To serve man

Most of my posts are about teaching and research, the two big things we do as faculty members. But there is a third, often bemoaned task, that of service to the college and the profession.  In this post, I will share some of my experiences in this field.

The most common type of service we do for the profession is reviewing and editing for journals. This, of course, is really important, and well understood to be a duty of the professional mathematician. I have recently started writing for Mathematical Reviews (although as always I am a little behind on my duties), which is a great way to contribute to our profession by helping people find research papers in their area. You can also be invited to review grant applications, or even you yourself can volunteer to be on NSF panels. In any case, there are many good ways (useful to you and to everyone) in which to contribute to the profession.

The more unpredictable side of this is the service you are asked to do for the college. Some of it is easy, like service for the department. I have organized events of the Math Club and colloquia and seminars for example. The first year at Bates (and you should all request this when you’re negotiating for a job even if it’s not offered) we are not given any committee work. After that you can be assigned to one or two committees, which can meet a lot or very little. It is really dependent on what committee you’re on. There are also elected committees, which you will be asked to participate in at some point too.

I was lucky that my first three years I was on the committee on teaching evaluation. This is something I like to think about, so it was actually a pretty perfect committee for me to be on. I didn’t request this assignment, but I suspect the people appointing me knew about this interest of mine. As you may have seen from some of my blog posts, I really enjoy thinking and complaining about the unfairness of current methods of evaluating teaching, and so I got a chance to rant and discuss with a group of very interesting people. I also got a chance to read a lot of research on the subject, so now when I rant and complain I have much better arguments for it.

This year, I was appointed to the Academic Standing Committee, which has actually turned out to be really fun. I know “fun” is not the word usually associated to committee work, but it has been for me. Mostly, we deal with individual petitions each week, for example for students who want to drop a class after the drop deadline, or professors wanting to change a student’s grade after grade submission. What I really love about it is we make decisions, and then it’s done. We accomplish something every week! I know it’s silly, but in academia so many things last a very long time and are drawn out forever, so an opportunity to make decisions quickly is very welcome. They are not always quick decisions, and sometimes there are some complex cases to deal with, but often the conversation is very enlightening. I have also been learning a lot from the other committee members, mostly how to say “no” to things. I tend to be a “softy”, so it’s nice to be around people who have very good arguments and reasons for saying “no”. I think it’s also good that I’m on the committee, I think I am softening them up a little too. Anyway, this is way more fun and interesting than I thought it would be.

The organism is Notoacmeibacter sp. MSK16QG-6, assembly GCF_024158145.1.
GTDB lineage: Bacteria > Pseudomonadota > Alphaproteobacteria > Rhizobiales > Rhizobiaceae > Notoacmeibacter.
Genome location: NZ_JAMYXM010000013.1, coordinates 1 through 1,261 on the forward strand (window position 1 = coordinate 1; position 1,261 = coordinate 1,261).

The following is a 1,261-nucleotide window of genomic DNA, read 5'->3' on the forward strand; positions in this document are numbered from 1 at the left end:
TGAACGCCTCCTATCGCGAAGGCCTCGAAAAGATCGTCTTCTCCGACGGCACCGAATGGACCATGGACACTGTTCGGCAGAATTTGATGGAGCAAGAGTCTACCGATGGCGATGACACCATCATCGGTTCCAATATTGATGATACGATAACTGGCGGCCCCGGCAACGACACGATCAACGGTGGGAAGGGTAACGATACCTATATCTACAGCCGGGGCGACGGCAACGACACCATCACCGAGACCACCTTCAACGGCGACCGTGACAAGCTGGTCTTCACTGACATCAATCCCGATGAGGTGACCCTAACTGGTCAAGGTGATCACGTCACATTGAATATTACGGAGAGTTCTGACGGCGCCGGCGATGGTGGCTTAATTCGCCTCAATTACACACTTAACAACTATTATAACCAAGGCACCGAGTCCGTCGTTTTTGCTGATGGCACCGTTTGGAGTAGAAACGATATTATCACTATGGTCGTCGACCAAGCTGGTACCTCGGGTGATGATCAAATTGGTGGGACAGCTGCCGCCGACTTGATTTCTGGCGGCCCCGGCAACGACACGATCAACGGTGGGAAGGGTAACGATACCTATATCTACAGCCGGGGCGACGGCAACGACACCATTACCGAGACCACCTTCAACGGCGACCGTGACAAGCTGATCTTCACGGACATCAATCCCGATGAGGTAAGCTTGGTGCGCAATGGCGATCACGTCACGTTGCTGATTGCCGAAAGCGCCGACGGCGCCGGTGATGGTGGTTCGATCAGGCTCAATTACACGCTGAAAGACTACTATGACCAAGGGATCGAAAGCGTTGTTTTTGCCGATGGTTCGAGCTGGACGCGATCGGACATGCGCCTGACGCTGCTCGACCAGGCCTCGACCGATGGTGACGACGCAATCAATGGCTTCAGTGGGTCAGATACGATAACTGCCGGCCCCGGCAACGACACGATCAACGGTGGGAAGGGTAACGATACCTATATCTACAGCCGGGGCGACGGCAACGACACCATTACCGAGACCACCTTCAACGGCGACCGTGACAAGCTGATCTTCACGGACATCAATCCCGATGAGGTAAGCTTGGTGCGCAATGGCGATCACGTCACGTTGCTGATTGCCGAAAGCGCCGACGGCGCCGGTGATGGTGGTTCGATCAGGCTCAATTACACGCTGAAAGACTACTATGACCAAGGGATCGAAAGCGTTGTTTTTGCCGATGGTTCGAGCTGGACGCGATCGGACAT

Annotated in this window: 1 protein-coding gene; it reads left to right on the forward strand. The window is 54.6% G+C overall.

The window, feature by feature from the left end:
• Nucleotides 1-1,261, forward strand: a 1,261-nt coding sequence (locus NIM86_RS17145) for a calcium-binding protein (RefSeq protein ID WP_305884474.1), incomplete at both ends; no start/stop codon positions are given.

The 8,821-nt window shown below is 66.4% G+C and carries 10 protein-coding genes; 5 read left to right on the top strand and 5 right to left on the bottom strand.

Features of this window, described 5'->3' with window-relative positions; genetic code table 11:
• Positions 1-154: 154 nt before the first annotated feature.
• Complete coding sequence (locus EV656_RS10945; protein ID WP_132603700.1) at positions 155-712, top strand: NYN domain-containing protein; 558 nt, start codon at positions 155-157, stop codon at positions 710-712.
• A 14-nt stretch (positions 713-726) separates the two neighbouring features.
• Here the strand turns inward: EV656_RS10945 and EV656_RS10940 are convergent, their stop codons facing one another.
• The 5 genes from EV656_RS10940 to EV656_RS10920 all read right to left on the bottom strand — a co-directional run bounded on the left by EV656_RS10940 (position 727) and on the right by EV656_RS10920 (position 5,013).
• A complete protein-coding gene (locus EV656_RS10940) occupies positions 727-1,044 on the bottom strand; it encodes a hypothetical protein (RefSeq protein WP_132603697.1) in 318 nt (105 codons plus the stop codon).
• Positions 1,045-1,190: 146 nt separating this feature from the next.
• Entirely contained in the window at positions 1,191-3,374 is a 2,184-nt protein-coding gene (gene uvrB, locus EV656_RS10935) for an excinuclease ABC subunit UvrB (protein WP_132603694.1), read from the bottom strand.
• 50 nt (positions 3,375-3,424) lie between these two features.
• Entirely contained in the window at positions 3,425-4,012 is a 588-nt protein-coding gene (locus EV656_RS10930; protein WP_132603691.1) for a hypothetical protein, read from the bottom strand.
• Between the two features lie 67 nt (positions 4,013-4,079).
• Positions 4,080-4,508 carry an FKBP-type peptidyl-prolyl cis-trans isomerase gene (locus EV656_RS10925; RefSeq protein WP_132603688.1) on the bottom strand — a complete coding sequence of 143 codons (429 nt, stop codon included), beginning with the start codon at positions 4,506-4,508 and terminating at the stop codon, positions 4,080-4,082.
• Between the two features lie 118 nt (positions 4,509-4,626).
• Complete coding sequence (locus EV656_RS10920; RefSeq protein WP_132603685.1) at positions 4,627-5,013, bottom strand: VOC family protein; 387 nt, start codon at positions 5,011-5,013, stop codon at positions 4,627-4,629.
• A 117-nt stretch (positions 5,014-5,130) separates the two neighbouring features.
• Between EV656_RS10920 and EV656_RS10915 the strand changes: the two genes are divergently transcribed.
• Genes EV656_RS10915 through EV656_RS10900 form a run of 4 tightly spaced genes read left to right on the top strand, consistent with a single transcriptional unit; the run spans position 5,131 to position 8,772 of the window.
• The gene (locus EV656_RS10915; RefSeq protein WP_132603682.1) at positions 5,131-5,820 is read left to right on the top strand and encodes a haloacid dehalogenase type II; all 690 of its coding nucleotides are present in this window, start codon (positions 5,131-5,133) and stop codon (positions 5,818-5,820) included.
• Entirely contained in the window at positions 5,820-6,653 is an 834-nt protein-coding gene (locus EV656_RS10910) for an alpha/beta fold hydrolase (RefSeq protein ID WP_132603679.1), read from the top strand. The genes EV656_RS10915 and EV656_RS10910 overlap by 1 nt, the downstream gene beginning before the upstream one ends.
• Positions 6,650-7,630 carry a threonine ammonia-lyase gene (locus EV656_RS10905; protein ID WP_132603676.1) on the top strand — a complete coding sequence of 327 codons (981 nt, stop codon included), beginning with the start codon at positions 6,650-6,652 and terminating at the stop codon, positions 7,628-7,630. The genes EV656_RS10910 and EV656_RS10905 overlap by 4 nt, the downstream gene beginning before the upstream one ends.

I have not been elected to any committees, although I have been on the ballot a few times. I think when you’re relatively new, not a lot of people know you well enough to vote for you, and those that do maybe are still trying to protect you from more work by not voting for you. This is always a funny situation, since being elected is not always a sign that people like you better… they might just think that you should be doing the extra work. I also thing that now that I’m a “tenure plus epsilon” I may be getting a LOT more requests and a lot less protection from my colleagues (since I’m now just like them).

All of the above is a little scattered, so I guess the few lessons I’ve learned can be summarized as follows:

  1. Try not to get sucked into too much service at the beginning of your tenure-track career. It doesn’t count nearly as much for tenure as good teaching and research (of course, these are weighted differently depending on your institution), and it takes a lot of your time.
  2. You could be lucky and get a fun committee. Even if you don’t, try to make it a learning experience and try to get to know the people in your committee. These people may be valuable resources in the future.
  3. It is really important for the profession to have referees, reviewers, and editors, so do that as much as you can (but learn to say no when you have too much on your plate).
  4. It is really important for your department to have a good citizen, so try to help out (but again, not to the detriment of your teaching or research). The students really appreciate having someone who is involved and interested in the department.

Anyway, those are my thoughts on and experiences with service. Any thoughts or experiences that you would want to share are welcome in the comments section below.

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One Response to To serve man

  1. Bruce Reznick says:

    One piece of advice I always give new PhD’s is this: look around your department and find a task which is really unpopular, but which you don’t mind too much. If one exists, always volunteer to do it. This helps shield you from being asked to do other, less exciting chores.

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